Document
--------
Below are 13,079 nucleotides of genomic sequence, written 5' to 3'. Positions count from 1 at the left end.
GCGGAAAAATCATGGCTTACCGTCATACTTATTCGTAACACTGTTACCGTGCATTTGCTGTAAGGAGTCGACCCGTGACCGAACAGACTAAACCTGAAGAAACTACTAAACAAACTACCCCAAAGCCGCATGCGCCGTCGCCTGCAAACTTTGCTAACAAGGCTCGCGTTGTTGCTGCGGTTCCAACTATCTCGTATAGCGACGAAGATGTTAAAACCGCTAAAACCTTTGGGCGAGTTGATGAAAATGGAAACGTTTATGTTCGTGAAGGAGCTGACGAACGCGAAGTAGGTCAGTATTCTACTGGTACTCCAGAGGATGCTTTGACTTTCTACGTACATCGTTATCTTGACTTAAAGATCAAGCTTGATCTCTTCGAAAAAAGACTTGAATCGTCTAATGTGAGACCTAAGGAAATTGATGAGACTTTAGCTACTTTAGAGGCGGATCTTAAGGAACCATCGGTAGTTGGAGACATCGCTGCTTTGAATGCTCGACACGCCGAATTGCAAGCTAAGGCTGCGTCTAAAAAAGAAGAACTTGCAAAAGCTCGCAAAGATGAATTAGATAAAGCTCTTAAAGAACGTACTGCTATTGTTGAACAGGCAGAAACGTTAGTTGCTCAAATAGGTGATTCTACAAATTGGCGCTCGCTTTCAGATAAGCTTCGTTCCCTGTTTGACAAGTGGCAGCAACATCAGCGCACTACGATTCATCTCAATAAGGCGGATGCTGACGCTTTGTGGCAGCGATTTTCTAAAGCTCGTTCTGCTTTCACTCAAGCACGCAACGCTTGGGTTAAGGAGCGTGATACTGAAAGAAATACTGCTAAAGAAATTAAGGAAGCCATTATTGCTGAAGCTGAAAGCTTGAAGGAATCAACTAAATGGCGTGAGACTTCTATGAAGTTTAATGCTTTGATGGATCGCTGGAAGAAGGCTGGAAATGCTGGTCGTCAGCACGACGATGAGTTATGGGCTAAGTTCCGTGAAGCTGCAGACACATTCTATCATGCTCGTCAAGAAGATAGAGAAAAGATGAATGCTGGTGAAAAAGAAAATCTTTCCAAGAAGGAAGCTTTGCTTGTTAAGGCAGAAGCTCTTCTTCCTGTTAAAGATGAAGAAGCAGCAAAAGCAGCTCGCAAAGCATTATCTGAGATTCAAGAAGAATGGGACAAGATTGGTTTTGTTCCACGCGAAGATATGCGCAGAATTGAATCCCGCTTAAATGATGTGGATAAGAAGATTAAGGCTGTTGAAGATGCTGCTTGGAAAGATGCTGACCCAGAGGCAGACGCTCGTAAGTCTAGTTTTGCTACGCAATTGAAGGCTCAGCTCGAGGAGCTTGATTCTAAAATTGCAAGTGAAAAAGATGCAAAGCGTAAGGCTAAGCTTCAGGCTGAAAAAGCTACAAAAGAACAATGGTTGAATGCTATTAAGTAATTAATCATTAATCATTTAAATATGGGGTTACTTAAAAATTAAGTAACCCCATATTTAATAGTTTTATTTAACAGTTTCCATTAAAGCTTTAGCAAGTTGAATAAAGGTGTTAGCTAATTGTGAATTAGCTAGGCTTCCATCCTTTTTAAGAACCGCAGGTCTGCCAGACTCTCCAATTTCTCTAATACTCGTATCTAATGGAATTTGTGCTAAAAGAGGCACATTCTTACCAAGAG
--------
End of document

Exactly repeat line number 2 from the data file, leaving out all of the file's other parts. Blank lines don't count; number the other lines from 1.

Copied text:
GCGGAAAAATCATGGCTTACCGTCATACTTATTCGTAACACTGTTACCGTGCATTTGCTGTAAGGAGTCGACCCGTGACCGAACAGACTAAACCTGAAGAAACTACTAAACAAACTACCCCAAAGCCGCATGCGCCGTCGCCTGCAAACTTTGCTAACAAGGCTCGCGTTGTTGCTGCGGTTCCAACTATCTCGTATAGCGACGAAGATGTTAAAACCGCTAAAACCTTTGGGCGAGTTGATGAAAATGGAAACGTTTATGTTCGTGAAGGAGCTGACGAACGCGAAGTAGGTCAGTATTCTACTGGTACTCCAGAGGATGCTTTGACTTTCTACGTACATCGTTATCTTGACTTAAAGATCAAGCTTGATCTCTTCGAAAAAAGACTTGAATCGTCTAATGTGAGACCTAAGGAAATTGATGAGACTTTAGCTACTTTAGAGGCGGATCTTAAGGAACCATCGGTAGTTGGAGACATCGCTGCTTTGAATGCTCGACACGCCGAATTGCAAGCTAAGGCTGCGTCTAAAAAAGAAGAACTTGCAAAAGCTCGCAAAGATGAATTAGATAAAGCTCTTAAAGAACGTACTGCTATTGTTGAACAGGCAGAAACGTTAGTTGCTCAAATAGGTGATTCTACAAATTGGCGCTCGCTTTCAGATAAGCTTCGTTCCCTGTTTGACAAGTGGCAGCAACATCAGCGCACTACGATTCATCTCAATAAGGCGGATGCTGACGCTTTGTGGCAGCGATTTTCTAAAGCTCGTTCTGCTTTCACTCAAGCACGCAACGCTTGGGTTAAGGAGCGTGATACTGAAAGAAATACTGCTAAAGAAATTAAGGAAGCCATTATTGCTGAAGCTGAAAGCTTGAAGGAATCAACTAAATGGCGTGAGACTTCTATGAAGTTTAATGCTTTGATGGATCGCTGGAAGAAGGCTGGAAATGCTGGTCGTCAGCACGACGATGAGTTATGGGCTAAGTTCCGTGAAGCTGCAGACACATTCTATCATGCTCGTCAAGAAGATAGAGAAAAGATGAATGCTGGTGAAAAAGAAAATCTTTCCAAGAAGGAAGCTTTGCTTGTTAAGGCAGAAGCTCTTCTTCCTGTTAAAGATGAAGAAGCAGCAAAAGCAGCTCGCAAAGCATTATCTGAGATTCAAGAAGAATGGGACAAGATTGGTTTTGTTCCACGCGAAGATATGCGCAGAATTGAATCCCGCTTAAATGATGTGGATAAGAAGATTAAGGCTGTTGAAGATGCTGCTTGGAAAGATGCTGACCCAGAGGCAGACGCTCGTAAGTCTAGTTTTGCTACGCAATTGAAGGCTCAGCTCGAGGAGCTTGATTCTAAAATTGCAAGTGAAAAAGATGCAAAGCGTAAGGCTAAGCTTCAGGCTGAAAAAGCTACAAAAGAACAATGGTTGAATGCTATTAAGTAATTAATCATTAATCATTTAAATATGGGGTTACTTAAAAATTAAGTAACCCCATATTTAATAGTTTTATTTAACAGTTTCCATTAAAGCTTTAGCAAGTTGAATAAAGGTGTTAGCTAATTGTGAATTAGCTAGGCTTCCATCCTTTTTAAGAACCGCAGGTCTGCCAGACTCTCCAATTTCTCTAATACTCGTATCTAATGGAATTTGTGCTAAAAGAGGCACATTCTTACCAAGAG